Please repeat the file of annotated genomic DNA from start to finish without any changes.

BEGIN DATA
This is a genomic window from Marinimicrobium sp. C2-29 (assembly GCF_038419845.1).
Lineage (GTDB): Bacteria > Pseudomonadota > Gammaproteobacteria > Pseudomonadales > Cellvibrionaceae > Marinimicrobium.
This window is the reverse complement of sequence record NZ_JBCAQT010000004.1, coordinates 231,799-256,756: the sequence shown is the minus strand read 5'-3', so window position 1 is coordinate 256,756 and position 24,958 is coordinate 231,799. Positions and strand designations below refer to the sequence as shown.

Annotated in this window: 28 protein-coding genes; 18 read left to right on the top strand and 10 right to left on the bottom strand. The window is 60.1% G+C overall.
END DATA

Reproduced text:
This is a genomic window from Marinimicrobium sp. C2-29 (assembly GCF_038419845.1).
Lineage (GTDB): Bacteria > Pseudomonadota > Gammaproteobacteria > Pseudomonadales > Cellvibrionaceae > Marinimicrobium.
This window is the reverse complement of sequence record NZ_JBCAQT010000004.1, coordinates 231,799-256,756: the sequence shown is the minus strand read 5'-3', so window position 1 is coordinate 256,756 and position 24,958 is coordinate 231,799. Positions and strand designations below refer to the sequence as shown.

Annotated in this window: 28 protein-coding genes; 18 read left to right on the top strand and 10 right to left on the bottom strand. The window is 60.1% G+C overall.